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Polycystic Ovary Syndrome (PCOS): NICHD Research Goals

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The NICHD conducts and supports a wide range of research activities to learn more about the causes of PCOS, its risk factors, and its possible treatments. Through its many research projects, the NICHD seeks to better understand the following:

  • Genetics of PCOS. A number of gene variants have been linked to PCOS and its associated conditions. Ongoing NICHD research projects aim to identify genetic variations that underlie the development of PCOS as well as individual responses to PCOS treatments. These projects include genome-wide association studies as well as studies focused on specific gene variations.
  • Pathophysiological mechanisms of PCOS. PCOS is characterized by hyperandrogenism (high levels of androgens) and, in the majority of cases, insulin resistance. The NICHD is working to understand the cellular and molecular mechanisms of ovarian dysfunction in the context of these hormonal abnormalities. Specifically, the NICHD aims to characterize the roles of insulin, androgens, and other hormones in reproductive and metabolic dysfunction. The NICHD studies are using both animal models and human participants.
  • Precursors or predictors of PCOS in adolescents. PCOS may be detectable in girls as early as, or even before, their first menstrual periods. Studies are examining early signs of PCOS in adolescents to better understand the relationships among obesity, high androgen levels, and PCOS. This knowledge could help scientists develop early interventions to manage or slow the development of PCOS.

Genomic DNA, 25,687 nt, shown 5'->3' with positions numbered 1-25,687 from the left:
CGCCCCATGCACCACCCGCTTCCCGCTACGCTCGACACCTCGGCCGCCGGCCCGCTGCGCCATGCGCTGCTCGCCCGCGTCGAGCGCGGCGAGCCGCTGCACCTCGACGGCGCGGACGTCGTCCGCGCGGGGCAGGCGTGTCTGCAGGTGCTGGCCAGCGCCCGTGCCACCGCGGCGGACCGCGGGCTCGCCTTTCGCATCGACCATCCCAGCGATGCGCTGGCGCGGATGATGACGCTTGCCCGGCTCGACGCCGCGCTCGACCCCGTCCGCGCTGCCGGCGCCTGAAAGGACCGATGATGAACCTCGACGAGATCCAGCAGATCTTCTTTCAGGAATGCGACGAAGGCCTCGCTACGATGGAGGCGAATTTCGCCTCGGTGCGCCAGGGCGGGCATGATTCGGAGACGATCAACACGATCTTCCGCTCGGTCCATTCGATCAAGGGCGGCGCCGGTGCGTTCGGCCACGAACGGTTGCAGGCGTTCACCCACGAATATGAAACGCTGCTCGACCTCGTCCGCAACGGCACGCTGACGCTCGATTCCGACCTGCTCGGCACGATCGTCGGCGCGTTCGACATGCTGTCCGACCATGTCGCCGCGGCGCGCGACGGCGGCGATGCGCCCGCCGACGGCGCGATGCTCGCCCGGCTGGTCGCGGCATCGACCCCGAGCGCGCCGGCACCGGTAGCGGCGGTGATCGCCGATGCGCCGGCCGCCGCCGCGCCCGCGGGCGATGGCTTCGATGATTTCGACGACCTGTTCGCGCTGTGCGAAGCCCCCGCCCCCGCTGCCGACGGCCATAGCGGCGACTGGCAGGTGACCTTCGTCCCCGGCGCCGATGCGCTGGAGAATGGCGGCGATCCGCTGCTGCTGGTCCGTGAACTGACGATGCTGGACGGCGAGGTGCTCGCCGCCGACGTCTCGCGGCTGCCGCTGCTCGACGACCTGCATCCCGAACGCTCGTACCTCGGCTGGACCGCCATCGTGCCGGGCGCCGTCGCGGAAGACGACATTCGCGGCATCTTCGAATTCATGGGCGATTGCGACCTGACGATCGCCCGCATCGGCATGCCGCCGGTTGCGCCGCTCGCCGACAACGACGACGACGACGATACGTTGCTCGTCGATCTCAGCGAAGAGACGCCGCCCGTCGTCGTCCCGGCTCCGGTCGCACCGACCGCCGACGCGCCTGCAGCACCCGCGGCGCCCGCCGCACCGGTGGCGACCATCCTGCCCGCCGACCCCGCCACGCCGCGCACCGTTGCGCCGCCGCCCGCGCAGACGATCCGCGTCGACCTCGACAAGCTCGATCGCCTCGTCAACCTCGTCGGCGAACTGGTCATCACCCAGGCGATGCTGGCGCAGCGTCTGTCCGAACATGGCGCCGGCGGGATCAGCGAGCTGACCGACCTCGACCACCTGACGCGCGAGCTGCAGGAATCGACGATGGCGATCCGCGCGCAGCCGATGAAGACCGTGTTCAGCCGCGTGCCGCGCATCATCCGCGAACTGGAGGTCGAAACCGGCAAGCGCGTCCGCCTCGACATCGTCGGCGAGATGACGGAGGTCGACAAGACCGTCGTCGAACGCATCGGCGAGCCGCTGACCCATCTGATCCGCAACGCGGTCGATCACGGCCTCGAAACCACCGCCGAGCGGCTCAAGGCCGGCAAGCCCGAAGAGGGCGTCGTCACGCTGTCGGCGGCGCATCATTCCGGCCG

• New treatment strategies for PCOS. The NICHD is evaluating the efficacy of both existing and new treatments for PCOS. These studies include pharmacological (drug) and non-pharmacological treatments. In vitro studies are examining the cellular and molecular mechanisms of pharmacological treatments.
Last Reviewed: 05/23/2013
Vision National Institutes of Health Home BOND National Institues of Health Home Home Storz Lab: Section on Environmental Gene Regulation Home Machner Lab: Unit on Microbial Pathogenesis Home Division of Intramural Population Health Research Home Bonifacino Lab: Section on Intracellular Protein Trafficking Home Lilly Lab: Section on Gamete Development Home Lippincott-Schwartz Lab: Section on Organelle Biology